Finally, there’s Whitney Houston and Denzel Washington who bring Black culture to the 1947 version of “The Bishop’s Wife” in roles originally portrayed by Loretta Young and the debonair Cary Grant – this time in “The Preacher’s Wife.” Whitney sang like she never sang before. And who could resist Denzel back in the day? Whitney should have gotten an Oscar just for being able to say, ‘No.”

Lest I forget, a new classic, just released this year, has joined my list: the Netflix original, “Jingle Jangle.” I take my hat off to John Legend who co-wrote the songs and served among the team of producers. It’s a beautifully written work with dancing, singing and powerful messages – replete with moments that will make you laugh and cry. Best of all, the young children featured in the movie are talented far beyond their years – and they look like my little bronze-colored grandson.

These are a few of my favorite things. What are some of yours?

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D. Kevin McNeir – Senior Editor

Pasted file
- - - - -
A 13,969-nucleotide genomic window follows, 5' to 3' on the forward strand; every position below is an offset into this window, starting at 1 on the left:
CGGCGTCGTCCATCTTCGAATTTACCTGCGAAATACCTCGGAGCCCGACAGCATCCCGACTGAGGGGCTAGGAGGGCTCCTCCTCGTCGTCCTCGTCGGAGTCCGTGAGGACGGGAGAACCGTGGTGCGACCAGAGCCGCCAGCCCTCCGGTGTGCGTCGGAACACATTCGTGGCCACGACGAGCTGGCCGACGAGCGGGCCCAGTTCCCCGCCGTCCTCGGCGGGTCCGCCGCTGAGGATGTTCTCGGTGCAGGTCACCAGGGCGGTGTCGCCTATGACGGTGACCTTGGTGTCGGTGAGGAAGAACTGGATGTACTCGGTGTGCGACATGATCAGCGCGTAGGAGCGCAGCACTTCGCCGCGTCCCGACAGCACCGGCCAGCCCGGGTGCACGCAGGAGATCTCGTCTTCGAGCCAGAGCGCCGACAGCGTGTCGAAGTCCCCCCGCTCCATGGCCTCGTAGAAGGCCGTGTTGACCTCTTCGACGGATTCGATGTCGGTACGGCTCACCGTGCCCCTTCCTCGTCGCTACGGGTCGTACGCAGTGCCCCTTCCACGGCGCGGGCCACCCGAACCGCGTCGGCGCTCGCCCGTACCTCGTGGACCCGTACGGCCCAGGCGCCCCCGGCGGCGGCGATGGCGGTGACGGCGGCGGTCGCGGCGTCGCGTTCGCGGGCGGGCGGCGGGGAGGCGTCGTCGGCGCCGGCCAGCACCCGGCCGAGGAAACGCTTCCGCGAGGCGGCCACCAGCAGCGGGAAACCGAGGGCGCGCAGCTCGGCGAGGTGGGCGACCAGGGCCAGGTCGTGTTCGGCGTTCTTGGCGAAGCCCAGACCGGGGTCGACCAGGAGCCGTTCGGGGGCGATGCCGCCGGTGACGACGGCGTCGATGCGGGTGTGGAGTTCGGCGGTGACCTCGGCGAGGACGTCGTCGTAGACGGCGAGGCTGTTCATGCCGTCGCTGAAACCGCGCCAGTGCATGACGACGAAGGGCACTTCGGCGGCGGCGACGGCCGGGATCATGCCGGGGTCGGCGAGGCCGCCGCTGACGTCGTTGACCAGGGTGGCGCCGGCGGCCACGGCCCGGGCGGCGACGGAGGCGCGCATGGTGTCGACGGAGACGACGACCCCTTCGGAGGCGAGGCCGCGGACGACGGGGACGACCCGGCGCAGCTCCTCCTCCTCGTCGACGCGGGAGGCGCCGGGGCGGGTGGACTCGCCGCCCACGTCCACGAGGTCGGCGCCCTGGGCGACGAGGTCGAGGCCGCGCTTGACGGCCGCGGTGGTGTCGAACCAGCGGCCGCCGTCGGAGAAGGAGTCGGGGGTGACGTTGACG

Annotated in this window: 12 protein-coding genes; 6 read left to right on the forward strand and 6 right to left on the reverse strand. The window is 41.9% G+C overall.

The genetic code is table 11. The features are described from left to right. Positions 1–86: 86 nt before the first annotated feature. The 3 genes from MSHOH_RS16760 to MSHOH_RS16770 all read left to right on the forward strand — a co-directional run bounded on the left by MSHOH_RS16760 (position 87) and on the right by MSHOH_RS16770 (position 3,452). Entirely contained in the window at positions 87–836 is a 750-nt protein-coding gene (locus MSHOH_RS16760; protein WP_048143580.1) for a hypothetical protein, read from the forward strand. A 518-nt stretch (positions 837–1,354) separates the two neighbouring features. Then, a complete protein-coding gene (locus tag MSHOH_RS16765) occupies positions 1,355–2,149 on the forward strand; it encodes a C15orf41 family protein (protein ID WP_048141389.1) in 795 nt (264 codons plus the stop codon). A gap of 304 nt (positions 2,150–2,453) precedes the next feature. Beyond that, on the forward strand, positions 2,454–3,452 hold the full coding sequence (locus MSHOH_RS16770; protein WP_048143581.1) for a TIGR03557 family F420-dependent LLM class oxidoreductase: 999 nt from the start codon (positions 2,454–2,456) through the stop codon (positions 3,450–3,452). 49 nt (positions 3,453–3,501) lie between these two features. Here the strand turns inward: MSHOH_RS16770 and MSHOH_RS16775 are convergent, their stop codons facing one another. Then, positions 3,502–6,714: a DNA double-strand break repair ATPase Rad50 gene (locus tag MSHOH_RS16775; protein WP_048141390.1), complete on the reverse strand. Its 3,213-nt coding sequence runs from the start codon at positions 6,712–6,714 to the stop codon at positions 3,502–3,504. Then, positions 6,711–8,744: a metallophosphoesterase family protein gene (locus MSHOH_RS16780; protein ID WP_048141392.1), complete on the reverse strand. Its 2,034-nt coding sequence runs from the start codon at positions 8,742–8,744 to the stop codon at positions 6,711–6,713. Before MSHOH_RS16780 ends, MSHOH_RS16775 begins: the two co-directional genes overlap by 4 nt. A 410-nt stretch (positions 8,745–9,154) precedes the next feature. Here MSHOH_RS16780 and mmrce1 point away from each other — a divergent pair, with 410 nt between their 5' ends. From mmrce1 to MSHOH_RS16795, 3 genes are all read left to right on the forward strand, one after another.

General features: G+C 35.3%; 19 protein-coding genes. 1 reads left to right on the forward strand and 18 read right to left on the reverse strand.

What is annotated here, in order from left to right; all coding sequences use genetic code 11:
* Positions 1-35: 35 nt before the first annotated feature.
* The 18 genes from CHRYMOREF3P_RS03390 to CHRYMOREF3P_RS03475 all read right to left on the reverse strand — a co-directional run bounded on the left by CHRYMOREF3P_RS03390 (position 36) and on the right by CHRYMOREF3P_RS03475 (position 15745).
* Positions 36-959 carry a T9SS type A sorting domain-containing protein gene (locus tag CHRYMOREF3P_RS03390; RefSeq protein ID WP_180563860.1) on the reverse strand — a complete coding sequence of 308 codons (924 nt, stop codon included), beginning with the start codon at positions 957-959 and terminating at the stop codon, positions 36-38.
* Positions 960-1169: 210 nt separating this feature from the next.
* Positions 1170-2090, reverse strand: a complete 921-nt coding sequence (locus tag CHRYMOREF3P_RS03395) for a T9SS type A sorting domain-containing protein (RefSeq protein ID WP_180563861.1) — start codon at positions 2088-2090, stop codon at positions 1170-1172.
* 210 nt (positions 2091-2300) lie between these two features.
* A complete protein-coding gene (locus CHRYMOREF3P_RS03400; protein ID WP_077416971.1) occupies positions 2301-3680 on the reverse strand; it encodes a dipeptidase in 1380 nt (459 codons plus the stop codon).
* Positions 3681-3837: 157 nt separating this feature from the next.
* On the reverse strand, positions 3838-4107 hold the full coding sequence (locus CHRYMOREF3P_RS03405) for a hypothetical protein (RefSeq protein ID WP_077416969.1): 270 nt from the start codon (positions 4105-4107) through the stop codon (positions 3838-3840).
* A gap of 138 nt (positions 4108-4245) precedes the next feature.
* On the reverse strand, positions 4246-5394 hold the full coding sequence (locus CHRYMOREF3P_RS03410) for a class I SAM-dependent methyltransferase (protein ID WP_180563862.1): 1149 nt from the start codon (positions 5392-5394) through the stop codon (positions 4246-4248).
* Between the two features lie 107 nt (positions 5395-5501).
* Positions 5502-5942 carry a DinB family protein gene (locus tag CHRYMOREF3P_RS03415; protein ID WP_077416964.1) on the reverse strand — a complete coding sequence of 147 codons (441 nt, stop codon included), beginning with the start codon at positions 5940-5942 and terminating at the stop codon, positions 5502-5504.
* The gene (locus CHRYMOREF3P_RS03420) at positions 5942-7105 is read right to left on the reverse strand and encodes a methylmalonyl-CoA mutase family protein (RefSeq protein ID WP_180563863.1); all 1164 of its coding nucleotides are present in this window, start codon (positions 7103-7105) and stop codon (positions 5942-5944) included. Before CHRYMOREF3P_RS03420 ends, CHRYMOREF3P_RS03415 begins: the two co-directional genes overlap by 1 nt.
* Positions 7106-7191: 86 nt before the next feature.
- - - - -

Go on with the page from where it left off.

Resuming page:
Dominic Kevin McNeir is an award-winning journalist with more than 25 years of service for the Black Press (NNPA). Prior to moving East to assist his aging parents, the native Detroiter engineered a transformation of The Miami Times resulting in its being named the NNPA’s “Publication of the Year” in 2011 – just one of several dozen industry-related awards he’s earned in his career. He currently serves as senior editor for The Washington Informer. There, in the heart of the U.S. Capitol, he displays a keen insight for developing front-page news as it unfolds within the greater Washington area, capturing the crucial facts and facets of today’s intriguing, political arena. He has degrees from The University of Michigan, Emory University and Princeton Theological Seminary. In 2020, he received First Place for Weekly Newspaper, Commentary & Criticism, Society of Professional Journalists, Washington, D.C. Pro Chapter. Learn more about him at www.dkevinmcneir.com, Facebook – Kevin McNeir, Twitter - @mcneirdk, Linkedin – D. Kevin McNeir or email: mcneirdk@washingtoninformer.com.